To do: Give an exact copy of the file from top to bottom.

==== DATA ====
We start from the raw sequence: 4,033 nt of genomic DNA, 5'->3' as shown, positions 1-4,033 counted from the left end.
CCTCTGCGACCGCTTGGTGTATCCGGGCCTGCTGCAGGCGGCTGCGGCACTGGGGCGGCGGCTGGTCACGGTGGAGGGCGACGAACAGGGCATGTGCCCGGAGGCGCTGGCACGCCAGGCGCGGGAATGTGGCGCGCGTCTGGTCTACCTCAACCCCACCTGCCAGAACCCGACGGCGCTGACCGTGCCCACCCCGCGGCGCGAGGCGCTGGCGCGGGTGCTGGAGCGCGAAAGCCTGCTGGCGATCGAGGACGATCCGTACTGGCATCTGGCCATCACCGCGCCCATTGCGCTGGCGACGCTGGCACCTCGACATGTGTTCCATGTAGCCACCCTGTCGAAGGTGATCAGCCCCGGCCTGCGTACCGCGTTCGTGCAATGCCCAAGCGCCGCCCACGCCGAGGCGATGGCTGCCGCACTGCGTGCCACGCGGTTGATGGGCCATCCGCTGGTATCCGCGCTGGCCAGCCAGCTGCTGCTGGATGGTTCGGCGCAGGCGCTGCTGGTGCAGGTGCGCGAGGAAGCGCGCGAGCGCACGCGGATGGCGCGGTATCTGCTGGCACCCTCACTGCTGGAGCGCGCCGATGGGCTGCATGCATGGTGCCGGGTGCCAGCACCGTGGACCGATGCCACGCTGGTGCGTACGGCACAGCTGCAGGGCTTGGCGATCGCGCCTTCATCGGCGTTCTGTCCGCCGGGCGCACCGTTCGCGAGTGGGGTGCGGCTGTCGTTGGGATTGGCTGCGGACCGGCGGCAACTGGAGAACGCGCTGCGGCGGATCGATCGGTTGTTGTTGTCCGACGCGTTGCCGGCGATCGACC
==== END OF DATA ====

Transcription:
We start from the raw sequence: 4,033 nt of genomic DNA, 5'->3' as shown, positions 1-4,033 counted from the left end.
CCTCTGCGACCGCTTGGTGTATCCGGGCCTGCTGCAGGCGGCTGCGGCACTGGGGCGGCGGCTGGTCACGGTGGAGGGCGACGAACAGGGCATGTGCCCGGAGGCGCTGGCACGCCAGGCGCGGGAATGTGGCGCGCGTCTGGTCTACCTCAACCCCACCTGCCAGAACCCGACGGCGCTGACCGTGCCCACCCCGCGGCGCGAGGCGCTGGCGCGGGTGCTGGAGCGCGAAAGCCTGCTGGCGATCGAGGACGATCCGTACTGGCATCTGGCCATCACCGCGCCCATTGCGCTGGCGACGCTGGCACCTCGACATGTGTTCCATGTAGCCACCCTGTCGAAGGTGATCAGCCCCGGCCTGCGTACCGCGTTCGTGCAATGCCCAAGCGCCGCCCACGCCGAGGCGATGGCTGCCGCACTGCGTGCCACGCGGTTGATGGGCCATCCGCTGGTATCCGCGCTGGCCAGCCAGCTGCTGCTGGATGGTTCGGCGCAGGCGCTGCTGGTGCAGGTGCGCGAGGAAGCGCGCGAGCGCACGCGGATGGCGCGGTATCTGCTGGCACCCTCACTGCTGGAGCGCGCCGATGGGCTGCATGCATGGTGCCGGGTGCCAGCACCGTGGACCGATGCCACGCTGGTGCGTACGGCACAGCTGCAGGGCTTGGCGATCGCGCCTTCATCGGCGTTCTGTCCGCCGGGCGCACCGTTCGCGAGTGGGGTGCGGCTGTCGTTGGGATTGGCTGCGGACCGGCGGCAACTGGAGAACGCGCTGCGGCGGATCGATCGGTTGTTGTTGTCCGACGCGTTGCCGGCGATCGACC